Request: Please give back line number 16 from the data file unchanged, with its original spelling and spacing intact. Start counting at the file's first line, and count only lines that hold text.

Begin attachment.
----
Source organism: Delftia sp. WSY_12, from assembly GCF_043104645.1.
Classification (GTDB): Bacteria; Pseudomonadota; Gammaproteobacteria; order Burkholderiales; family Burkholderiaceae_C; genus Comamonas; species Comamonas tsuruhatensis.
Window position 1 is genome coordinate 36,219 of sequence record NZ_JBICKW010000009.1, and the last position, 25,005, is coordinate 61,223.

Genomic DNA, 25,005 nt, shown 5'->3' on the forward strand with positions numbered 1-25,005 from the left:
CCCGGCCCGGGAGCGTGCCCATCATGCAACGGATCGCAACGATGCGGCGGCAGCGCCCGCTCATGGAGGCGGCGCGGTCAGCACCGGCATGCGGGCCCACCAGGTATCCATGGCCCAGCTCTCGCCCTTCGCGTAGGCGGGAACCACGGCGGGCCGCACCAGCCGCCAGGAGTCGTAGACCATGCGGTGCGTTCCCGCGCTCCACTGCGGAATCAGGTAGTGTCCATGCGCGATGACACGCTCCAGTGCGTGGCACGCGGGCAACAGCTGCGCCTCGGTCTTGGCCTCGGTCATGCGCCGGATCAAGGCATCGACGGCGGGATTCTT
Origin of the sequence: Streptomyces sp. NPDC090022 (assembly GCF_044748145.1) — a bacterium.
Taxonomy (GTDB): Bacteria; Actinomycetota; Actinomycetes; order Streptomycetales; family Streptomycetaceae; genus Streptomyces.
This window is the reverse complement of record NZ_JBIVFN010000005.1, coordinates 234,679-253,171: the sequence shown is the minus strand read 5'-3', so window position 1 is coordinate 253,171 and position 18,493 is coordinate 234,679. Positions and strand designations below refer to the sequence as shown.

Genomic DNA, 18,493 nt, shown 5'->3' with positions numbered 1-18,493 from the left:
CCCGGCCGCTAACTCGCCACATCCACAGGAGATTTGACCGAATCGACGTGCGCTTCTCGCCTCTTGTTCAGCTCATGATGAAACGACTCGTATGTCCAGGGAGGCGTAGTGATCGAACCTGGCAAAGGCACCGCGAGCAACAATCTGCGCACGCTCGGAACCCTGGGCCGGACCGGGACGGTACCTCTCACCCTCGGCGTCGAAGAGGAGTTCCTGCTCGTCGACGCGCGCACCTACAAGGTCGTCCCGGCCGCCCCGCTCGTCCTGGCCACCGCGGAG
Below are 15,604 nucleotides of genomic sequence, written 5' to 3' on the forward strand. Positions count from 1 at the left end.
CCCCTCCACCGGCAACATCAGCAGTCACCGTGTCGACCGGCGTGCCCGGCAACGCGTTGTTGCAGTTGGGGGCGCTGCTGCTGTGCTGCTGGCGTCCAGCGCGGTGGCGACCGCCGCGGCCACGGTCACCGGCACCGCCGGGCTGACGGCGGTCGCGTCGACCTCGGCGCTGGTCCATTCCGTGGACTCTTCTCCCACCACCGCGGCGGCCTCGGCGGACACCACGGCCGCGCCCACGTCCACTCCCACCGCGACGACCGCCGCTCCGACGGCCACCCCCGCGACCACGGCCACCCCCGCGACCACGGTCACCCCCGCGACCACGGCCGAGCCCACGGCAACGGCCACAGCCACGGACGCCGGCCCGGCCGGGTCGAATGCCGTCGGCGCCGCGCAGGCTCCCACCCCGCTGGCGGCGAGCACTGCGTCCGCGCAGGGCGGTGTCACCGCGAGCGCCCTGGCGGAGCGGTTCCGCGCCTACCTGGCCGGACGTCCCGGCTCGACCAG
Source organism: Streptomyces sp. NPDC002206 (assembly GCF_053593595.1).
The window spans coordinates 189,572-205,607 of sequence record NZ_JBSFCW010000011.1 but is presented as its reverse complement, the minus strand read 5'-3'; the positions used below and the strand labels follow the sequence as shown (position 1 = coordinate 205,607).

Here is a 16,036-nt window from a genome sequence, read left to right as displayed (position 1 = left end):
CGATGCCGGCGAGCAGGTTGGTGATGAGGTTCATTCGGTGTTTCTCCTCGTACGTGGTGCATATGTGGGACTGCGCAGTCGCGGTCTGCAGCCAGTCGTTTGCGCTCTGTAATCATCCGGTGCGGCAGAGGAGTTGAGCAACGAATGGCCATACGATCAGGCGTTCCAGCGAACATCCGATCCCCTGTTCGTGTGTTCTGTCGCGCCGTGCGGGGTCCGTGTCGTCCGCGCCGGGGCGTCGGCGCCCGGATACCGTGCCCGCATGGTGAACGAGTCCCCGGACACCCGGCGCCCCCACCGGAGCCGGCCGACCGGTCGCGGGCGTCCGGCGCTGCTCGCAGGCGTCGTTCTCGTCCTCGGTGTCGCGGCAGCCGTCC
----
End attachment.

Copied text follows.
CGATGCCGGCGAGCAGGTTGGTGATGAGGTTCATTCGGTGTTTCTCCTCGTACGTGGTGCATATGTGGGACTGCGCAGTCGCGGTCTGCAGCCAGTCGTTTGCGCTCTGTAATCATCCGGTGCGGCAGAGGAGTTGAGCAACGAATGGCCATACGATCAGGCGTTCCAGCGAACATCCGATCCCCTGTTCGTGTGTTCTGTCGCGCCGTGCGGGGTCCGTGTCGTCCGCGCCGGGGCGTCGGCGCCCGGATACCGTGCCCGCATGGTGAACGAGTCCCCGGACACCCGGCGCCCCCACCGGAGCCGGCCGACCGGTCGCGGGCGTCCGGCGCTGCTCGCAGGCGTCGTTCTCGTCCTCGGTGTCGCGGCAGCCGTCC